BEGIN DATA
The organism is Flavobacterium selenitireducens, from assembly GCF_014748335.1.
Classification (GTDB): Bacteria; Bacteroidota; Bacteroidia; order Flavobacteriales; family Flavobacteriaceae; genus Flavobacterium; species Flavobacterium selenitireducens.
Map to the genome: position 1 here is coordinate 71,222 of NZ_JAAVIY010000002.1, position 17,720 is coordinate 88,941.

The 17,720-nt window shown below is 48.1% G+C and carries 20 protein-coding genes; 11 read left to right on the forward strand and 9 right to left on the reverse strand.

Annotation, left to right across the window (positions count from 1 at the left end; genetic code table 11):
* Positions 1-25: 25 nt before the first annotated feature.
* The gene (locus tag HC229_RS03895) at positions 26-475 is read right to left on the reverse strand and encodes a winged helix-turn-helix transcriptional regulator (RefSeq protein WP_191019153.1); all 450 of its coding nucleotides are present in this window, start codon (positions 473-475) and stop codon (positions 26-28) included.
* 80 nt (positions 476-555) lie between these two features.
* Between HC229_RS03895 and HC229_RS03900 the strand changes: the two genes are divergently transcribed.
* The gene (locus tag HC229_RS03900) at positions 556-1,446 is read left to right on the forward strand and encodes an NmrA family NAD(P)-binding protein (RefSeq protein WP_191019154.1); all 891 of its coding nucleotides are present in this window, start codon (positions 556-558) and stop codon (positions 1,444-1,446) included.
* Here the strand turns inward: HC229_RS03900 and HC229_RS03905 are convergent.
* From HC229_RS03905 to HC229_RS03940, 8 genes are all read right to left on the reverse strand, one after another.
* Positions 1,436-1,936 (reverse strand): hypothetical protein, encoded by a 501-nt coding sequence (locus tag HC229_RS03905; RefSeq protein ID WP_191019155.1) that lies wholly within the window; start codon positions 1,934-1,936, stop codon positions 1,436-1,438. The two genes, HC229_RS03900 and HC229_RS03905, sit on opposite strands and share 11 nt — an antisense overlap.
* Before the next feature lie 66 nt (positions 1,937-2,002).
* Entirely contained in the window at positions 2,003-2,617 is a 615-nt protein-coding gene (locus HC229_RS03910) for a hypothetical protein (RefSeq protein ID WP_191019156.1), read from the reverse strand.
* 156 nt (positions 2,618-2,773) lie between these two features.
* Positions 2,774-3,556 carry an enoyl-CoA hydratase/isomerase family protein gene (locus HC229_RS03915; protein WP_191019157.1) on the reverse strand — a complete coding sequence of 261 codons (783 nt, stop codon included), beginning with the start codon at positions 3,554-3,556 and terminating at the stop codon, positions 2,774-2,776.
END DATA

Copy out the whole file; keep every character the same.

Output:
The organism is Flavobacterium selenitireducens, from assembly GCF_014748335.1.
Classification (GTDB): Bacteria; Bacteroidota; Bacteroidia; order Flavobacteriales; family Flavobacteriaceae; genus Flavobacterium; species Flavobacterium selenitireducens.
Map to the genome: position 1 here is coordinate 71,222 of NZ_JAAVIY010000002.1, position 17,720 is coordinate 88,941.

The 17,720-nt window shown below is 48.1% G+C and carries 20 protein-coding genes; 11 read left to right on the forward strand and 9 right to left on the reverse strand.

Annotation, left to right across the window (positions count from 1 at the left end; genetic code table 11):
* Positions 1-25: 25 nt before the first annotated feature.
* The gene (locus tag HC229_RS03895) at positions 26-475 is read right to left on the reverse strand and encodes a winged helix-turn-helix transcriptional regulator (RefSeq protein WP_191019153.1); all 450 of its coding nucleotides are present in this window, start codon (positions 473-475) and stop codon (positions 26-28) included.
* 80 nt (positions 476-555) lie between these two features.
* Between HC229_RS03895 and HC229_RS03900 the strand changes: the two genes are divergently transcribed.
* The gene (locus tag HC229_RS03900) at positions 556-1,446 is read left to right on the forward strand and encodes an NmrA family NAD(P)-binding protein (RefSeq protein WP_191019154.1); all 891 of its coding nucleotides are present in this window, start codon (positions 556-558) and stop codon (positions 1,444-1,446) included.
* Here the strand turns inward: HC229_RS03900 and HC229_RS03905 are convergent.
* From HC229_RS03905 to HC229_RS03940, 8 genes are all read right to left on the reverse strand, one after another.
* Positions 1,436-1,936 (reverse strand): hypothetical protein, encoded by a 501-nt coding sequence (locus tag HC229_RS03905; RefSeq protein ID WP_191019155.1) that lies wholly within the window; start codon positions 1,934-1,936, stop codon positions 1,436-1,438. The two genes, HC229_RS03900 and HC229_RS03905, sit on opposite strands and share 11 nt — an antisense overlap.
* Before the next feature lie 66 nt (positions 1,937-2,002).
* Entirely contained in the window at positions 2,003-2,617 is a 615-nt protein-coding gene (locus HC229_RS03910) for a hypothetical protein (RefSeq protein ID WP_191019156.1), read from the reverse strand.
* 156 nt (positions 2,618-2,773) lie between these two features.
* Positions 2,774-3,556 carry an enoyl-CoA hydratase/isomerase family protein gene (locus HC229_RS03915; protein WP_191019157.1) on the reverse strand — a complete coding sequence of 261 codons (783 nt, stop codon included), beginning with the start codon at positions 3,554-3,556 and terminating at the stop codon, positions 2,774-2,776.